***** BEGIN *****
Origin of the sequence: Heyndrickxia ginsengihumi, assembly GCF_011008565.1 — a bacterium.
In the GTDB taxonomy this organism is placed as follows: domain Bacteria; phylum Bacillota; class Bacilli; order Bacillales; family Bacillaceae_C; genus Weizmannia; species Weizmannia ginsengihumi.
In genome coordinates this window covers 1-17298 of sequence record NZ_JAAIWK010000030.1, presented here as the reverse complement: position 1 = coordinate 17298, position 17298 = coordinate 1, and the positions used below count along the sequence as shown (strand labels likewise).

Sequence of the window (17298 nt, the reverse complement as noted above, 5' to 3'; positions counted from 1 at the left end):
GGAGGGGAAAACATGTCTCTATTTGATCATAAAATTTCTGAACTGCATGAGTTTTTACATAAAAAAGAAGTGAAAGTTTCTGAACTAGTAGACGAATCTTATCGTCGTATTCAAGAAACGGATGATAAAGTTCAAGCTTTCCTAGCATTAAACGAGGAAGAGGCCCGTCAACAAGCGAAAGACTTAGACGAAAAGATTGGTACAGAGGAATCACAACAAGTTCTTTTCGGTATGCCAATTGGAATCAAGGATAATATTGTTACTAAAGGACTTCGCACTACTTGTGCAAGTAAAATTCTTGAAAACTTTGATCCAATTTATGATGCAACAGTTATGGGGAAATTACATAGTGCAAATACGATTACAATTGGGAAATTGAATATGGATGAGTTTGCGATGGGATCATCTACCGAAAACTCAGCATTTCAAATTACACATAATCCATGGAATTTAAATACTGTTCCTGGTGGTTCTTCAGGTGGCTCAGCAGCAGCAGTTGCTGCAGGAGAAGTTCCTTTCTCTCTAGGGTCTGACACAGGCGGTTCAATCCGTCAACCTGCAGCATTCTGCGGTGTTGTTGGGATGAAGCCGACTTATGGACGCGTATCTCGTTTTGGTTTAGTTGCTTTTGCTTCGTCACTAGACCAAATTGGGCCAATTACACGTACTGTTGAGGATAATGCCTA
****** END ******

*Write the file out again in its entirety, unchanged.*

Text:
Origin of the sequence: Heyndrickxia ginsengihumi, assembly GCF_011008565.1 — a bacterium.
In the GTDB taxonomy this organism is placed as follows: domain Bacteria; phylum Bacillota; class Bacilli; order Bacillales; family Bacillaceae_C; genus Weizmannia; species Weizmannia ginsengihumi.
In genome coordinates this window covers 1-17298 of sequence record NZ_JAAIWK010000030.1, presented here as the reverse complement: position 1 = coordinate 17298, position 17298 = coordinate 1, and the positions used below count along the sequence as shown (strand labels likewise).

Sequence of the window (17298 nt, the reverse complement as noted above, 5' to 3'; positions counted from 1 at the left end):
GGAGGGGAAAACATGTCTCTATTTGATCATAAAATTTCTGAACTGCATGAGTTTTTACATAAAAAAGAAGTGAAAGTTTCTGAACTAGTAGACGAATCTTATCGTCGTATTCAAGAAACGGATGATAAAGTTCAAGCTTTCCTAGCATTAAACGAGGAAGAGGCCCGTCAACAAGCGAAAGACTTAGACGAAAAGATTGGTACAGAGGAATCACAACAAGTTCTTTTCGGTATGCCAATTGGAATCAAGGATAATATTGTTACTAAAGGACTTCGCACTACTTGTGCAAGTAAAATTCTTGAAAACTTTGATCCAATTTATGATGCAACAGTTATGGGGAAATTACATAGTGCAAATACGATTACAATTGGGAAATTGAATATGGATGAGTTTGCGATGGGATCATCTACCGAAAACTCAGCATTTCAAATTACACATAATCCATGGAATTTAAATACTGTTCCTGGTGGTTCTTCAGGTGGCTCAGCAGCAGCAGTTGCTGCAGGAGAAGTTCCTTTCTCTCTAGGGTCTGACACAGGCGGTTCAATCCGTCAACCTGCAGCATTCTGCGGTGTTGTTGGGATGAAGCCGACTTATGGACGCGTATCTCGTTTTGGTTTAGTTGCTTTTGCTTCGTCACTAGACCAAATTGGGCCAATTACACGTACTGTTGAGGATAATGCCTA